"Yeah, but who showed Lee what a father was supposed to be?"

"Oh, probably Ilya's father. When the boys were younger they spent a lot of time with their grandfather. He was a Colonial officer as well."

Tigh sighed and rolled his eyes to the ceiling. "Fine, have it your way. I understand what you're trying to say, but I'll be damned if I'm going to feel sorry for you. You have no idea what a lucky son-of-a-bitch you are. Okay, so you made some mistakes with Lee. Well, guess what? You have the opportunity to fix those mistakes, an opportunity that everyone else in the fleet doesn't have. The Lords of Kobol have given you an incredible gift: 'here is the son that you screwed up with. Deal with him.'

"Will, no matter how long it takes, you do whatever you have to do. But you have to make things right with your son. You have to do it for all of us who now can't make things right with our loved ones."

Understanding the sorrow in his friend's voice, Adama put a hand on Tigh's shoulder and gave it a squeeze. When Tigh spoke again, his voice was somewhat huskier than usual.

"Lords, listen to me. I sound like a frakking priest."

"Well, not any more you don't," Adama chuckled. "But you are pretty good with the advice when you want to be."

"Yeah, now if I could just listen to my own advice once in a while, I'd be all set."

The moment was spared from becoming too emotional and awkward by another knock on the hatch door.

"Enter," the commander called out.

Kara stepped into the room, smiling brightly.

"So, are you going stir crazy yet?" she asked.

"You're early," Adama said. "I wasn't expecting you for another hour."

"Yeah, I got Boomer to cover the last hour of my shift. I kind of figured you'd be pretty bored by now."

"Thank you, Kara. You're an angel."

"Yeah, I am."

The commander took a few moments to gather up the reports and other papers that he would need for his shift in CIC and turned back to Kara.

"Alright, well, if he wakes up make sure to-."

"Give him some meds and some fluids and take his temperature, I know. I was here for Dr. Salik's lecture, remember? Don't worry, I've got it covered. Go on."

The two of them stood staring at each other for a moment. Ten minutes earlier Adama had been counting the seconds for his chance to escape the confines of this room, but now that his moment of freedom had arrived, he found himself reluctant to leave his defenseless son in the care of another, even Kara.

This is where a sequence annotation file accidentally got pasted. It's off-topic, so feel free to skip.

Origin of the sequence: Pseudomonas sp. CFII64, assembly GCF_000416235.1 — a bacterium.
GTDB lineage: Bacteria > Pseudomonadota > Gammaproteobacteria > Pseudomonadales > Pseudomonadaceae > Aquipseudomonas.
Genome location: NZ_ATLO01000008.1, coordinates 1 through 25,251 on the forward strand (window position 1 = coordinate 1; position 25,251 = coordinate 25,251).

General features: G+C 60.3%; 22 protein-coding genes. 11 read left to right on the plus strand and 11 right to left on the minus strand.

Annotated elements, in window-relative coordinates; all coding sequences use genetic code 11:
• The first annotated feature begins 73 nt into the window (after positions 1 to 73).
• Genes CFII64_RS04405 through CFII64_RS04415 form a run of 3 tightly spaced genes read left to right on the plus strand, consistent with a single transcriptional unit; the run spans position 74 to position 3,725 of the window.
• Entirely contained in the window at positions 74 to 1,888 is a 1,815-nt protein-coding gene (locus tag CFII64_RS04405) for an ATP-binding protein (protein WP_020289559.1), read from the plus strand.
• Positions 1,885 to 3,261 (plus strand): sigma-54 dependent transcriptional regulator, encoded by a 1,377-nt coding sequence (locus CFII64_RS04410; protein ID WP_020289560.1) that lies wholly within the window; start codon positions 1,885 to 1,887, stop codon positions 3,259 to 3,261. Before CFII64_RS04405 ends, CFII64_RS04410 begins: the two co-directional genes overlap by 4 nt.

"Right, well, I'll come back in a couple of hours to check on you."

"Okay, that's fine. You do what you have to do. But in order for you to come back, you have to leave first."

"Come on, Will, let's get you up to CIC," Tigh said, taking the other man's arm and leading him out the door.

The next two days followed in much the same pattern. By the third day, Lee's fever broke and gradually he was able to stay awake for longer and longer periods. On the fourth day, he even managed a long, hot shower. Stepping out of the small bathroom, still toweling his damp hair, and wearing only a pair of loose, flannel pajama pants, he moved to sit on the bed. Although he felt more alert than he had in days, his body was still irritatingly weak and shaky. He could only stand for short periods before he got light-headed and his legs started quivering. But he was once again managing solid foods and Dr. Salik was confident that his strength would return quickly.

Glancing down, Lee noticed that his father had changed the linen on the bed while he had been in the shower. It felt wonderful to feel clean again and the fresh sheets would be like heaven. He knew he should thank his father, not just for the sheets, but for the past four days. But he wasn't accustomed to accepting help, particularly not from his father, and the words always seemed to stick in his throat. It was not that he wasn't grateful; he simply had no idea where to begin, so he just stayed silent.

"Uh, sir, I'm feeling much better now," he said finally. "I'm sure I could go back to my own quarters and get out of your way. At least, let you sleep in your own bed."

Adama looked up from his paperwork to gaze intently at his son. "And If I let you go back to your quarters are you going to promise me that you will not get involved in any of your squadron's petty squabbles? That you will sleep, no matter what noises you might hear outside your door?"

"Well, I'll try, sir."

"Not good enough. You're still running a slight fever and your body still needs sleep. I do not want you having a relapse. Get back in bed, Captain."

With a sigh, Lee obeyed. Adama smiled slightly as he watched his son climb into the bed. He felt a momentary flash of malicious joy at the thought that now it was Lee's turn to feel bored and confined.

Lee dozed off and on throughout the afternoon. Kara came down to relieve the commander sometime in the early evening. Not having any schedule to keep to and having had his watch taken away from him, Lee had long ago lost all notion of the time. Kara had entered the room with her usual strut, and seeing him awake and sitting up, had flashed him a wide grin.

"I come bearing gifts!" she said, cheerfully handing him the stack of papers she was carrying. "Paperwork! Your father said you were starting to get bored, so I thought that as long as you're just sitting around, at least you could be productive."

"Yeah and then you don't have to do it," Lee said dryly, taking the papers from her.